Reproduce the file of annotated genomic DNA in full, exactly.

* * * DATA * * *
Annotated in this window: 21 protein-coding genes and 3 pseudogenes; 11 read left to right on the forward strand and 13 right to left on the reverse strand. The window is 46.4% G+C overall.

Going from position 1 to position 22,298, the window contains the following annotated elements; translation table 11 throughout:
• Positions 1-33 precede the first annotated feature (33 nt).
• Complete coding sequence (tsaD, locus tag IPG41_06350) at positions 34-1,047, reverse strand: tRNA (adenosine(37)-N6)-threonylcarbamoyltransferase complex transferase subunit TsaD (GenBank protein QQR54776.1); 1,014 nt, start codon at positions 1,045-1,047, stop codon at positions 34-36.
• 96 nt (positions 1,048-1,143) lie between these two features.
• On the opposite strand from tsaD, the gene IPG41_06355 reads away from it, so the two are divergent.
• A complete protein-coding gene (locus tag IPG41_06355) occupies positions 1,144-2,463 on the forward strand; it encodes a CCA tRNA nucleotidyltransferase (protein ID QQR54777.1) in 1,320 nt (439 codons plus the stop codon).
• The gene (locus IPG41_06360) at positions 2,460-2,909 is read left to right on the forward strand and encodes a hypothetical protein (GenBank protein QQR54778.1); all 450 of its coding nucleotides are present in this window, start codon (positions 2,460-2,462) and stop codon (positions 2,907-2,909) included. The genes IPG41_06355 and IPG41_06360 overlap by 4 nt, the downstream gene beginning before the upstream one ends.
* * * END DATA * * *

Annotated in this window: 21 protein-coding genes and 3 pseudogenes; 11 read left to right on the forward strand and 13 right to left on the reverse strand. The window is 46.4% G+C overall.

Going from position 1 to position 22,298, the window contains the following annotated elements; translation table 11 throughout:
• Positions 1-33 precede the first annotated feature (33 nt).
• Complete coding sequence (tsaD, locus tag IPG41_06350) at positions 34-1,047, reverse strand: tRNA (adenosine(37)-N6)-threonylcarbamoyltransferase complex transferase subunit TsaD (GenBank protein QQR54776.1); 1,014 nt, start codon at positions 1,045-1,047, stop codon at positions 34-36.
• 96 nt (positions 1,048-1,143) lie between these two features.
• On the opposite strand from tsaD, the gene IPG41_06355 reads away from it, so the two are divergent.
• A complete protein-coding gene (locus tag IPG41_06355) occupies positions 1,144-2,463 on the forward strand; it encodes a CCA tRNA nucleotidyltransferase (protein ID QQR54777.1) in 1,320 nt (439 codons plus the stop codon).
• The gene (locus IPG41_06360) at positions 2,460-2,909 is read left to right on the forward strand and encodes a hypothetical protein (GenBank protein QQR54778.1); all 450 of its coding nucleotides are present in this window, start codon (positions 2,460-2,462) and stop codon (positions 2,907-2,909) included. The genes IPG41_06355 and IPG41_06360 overlap by 4 nt, the downstream gene beginning before the upstream one ends.